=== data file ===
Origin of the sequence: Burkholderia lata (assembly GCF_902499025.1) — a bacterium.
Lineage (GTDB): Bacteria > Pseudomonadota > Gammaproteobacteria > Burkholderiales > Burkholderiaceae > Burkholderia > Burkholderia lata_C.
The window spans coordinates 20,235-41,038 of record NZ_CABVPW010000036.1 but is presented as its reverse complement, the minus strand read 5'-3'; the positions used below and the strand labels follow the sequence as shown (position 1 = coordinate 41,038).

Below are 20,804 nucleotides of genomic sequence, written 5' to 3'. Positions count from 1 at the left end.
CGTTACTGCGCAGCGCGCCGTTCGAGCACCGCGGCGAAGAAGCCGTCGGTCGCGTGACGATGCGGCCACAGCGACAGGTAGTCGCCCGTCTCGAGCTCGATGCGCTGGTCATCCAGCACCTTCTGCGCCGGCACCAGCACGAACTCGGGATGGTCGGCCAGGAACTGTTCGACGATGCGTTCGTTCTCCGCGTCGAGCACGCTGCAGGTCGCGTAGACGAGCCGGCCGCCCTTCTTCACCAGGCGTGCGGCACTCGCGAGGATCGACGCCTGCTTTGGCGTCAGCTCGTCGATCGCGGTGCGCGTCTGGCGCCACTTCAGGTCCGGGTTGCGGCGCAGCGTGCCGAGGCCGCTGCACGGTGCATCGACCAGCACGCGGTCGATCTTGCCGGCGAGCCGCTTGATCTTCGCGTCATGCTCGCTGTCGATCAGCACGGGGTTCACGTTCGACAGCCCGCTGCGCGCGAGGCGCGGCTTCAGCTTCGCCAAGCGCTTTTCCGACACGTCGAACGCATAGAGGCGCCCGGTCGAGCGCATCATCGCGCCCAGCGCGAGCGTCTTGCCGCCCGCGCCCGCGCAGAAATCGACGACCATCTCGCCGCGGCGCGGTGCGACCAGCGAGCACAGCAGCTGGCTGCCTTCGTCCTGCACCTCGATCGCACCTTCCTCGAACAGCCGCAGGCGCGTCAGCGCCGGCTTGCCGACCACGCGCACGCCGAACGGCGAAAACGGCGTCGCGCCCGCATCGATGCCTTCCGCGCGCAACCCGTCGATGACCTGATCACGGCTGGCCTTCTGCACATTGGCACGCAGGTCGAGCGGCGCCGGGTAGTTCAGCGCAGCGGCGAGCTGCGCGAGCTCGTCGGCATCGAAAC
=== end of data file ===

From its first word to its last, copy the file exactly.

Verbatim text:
Origin of the sequence: Burkholderia lata (assembly GCF_902499025.1) — a bacterium.
Lineage (GTDB): Bacteria > Pseudomonadota > Gammaproteobacteria > Burkholderiales > Burkholderiaceae > Burkholderia > Burkholderia lata_C.
The window spans coordinates 20,235-41,038 of record NZ_CABVPW010000036.1 but is presented as its reverse complement, the minus strand read 5'-3'; the positions used below and the strand labels follow the sequence as shown (position 1 = coordinate 41,038).

Below are 20,804 nucleotides of genomic sequence, written 5' to 3'. Positions count from 1 at the left end.
CGTTACTGCGCAGCGCGCCGTTCGAGCACCGCGGCGAAGAAGCCGTCGGTCGCGTGACGATGCGGCCACAGCGACAGGTAGTCGCCCGTCTCGAGCTCGATGCGCTGGTCATCCAGCACCTTCTGCGCCGGCACCAGCACGAACTCGGGATGGTCGGCCAGGAACTGTTCGACGATGCGTTCGTTCTCCGCGTCGAGCACGCTGCAGGTCGCGTAGACGAGCCGGCCGCCCTTCTTCACCAGGCGTGCGGCACTCGCGAGGATCGACGCCTGCTTTGGCGTCAGCTCGTCGATCGCGGTGCGCGTCTGGCGCCACTTCAGGTCCGGGTTGCGGCGCAGCGTGCCGAGGCCGCTGCACGGTGCATCGACCAGCACGCGGTCGATCTTGCCGGCGAGCCGCTTGATCTTCGCGTCATGCTCGCTGTCGATCAGCACGGGGTTCACGTTCGACAGCCCGCTGCGCGCGAGGCGCGGCTTCAGCTTCGCCAAGCGCTTTTCCGACACGTCGAACGCATAGAGGCGCCCGGTCGAGCGCATCATCGCGCCCAGCGCGAGCGTCTTGCCGCCCGCGCCCGCGCAGAAATCGACGACCATCTCGCCGCGGCGCGGTGCGACCAGCGAGCACAGCAGCTGGCTGCCTTCGTCCTGCACCTCGATCGCACCTTCCTCGAACAGCCGCAGGCGCGTCAGCGCCGGCTTGCCGACCACGCGCACGCCGAACGGCGAAAACGGCGTCGCGCCCGCATCGATGCCTTCCGCGCGCAACCCGTCGATGACCTGATCACGGCTGGCCTTCTGCACATTGGCACGCAGGTCGAGCGGCGCCGGGTAGTTCAGCGCAGCGGCGAGCTGCGCGAGCTCGTCGGCATCGAAAC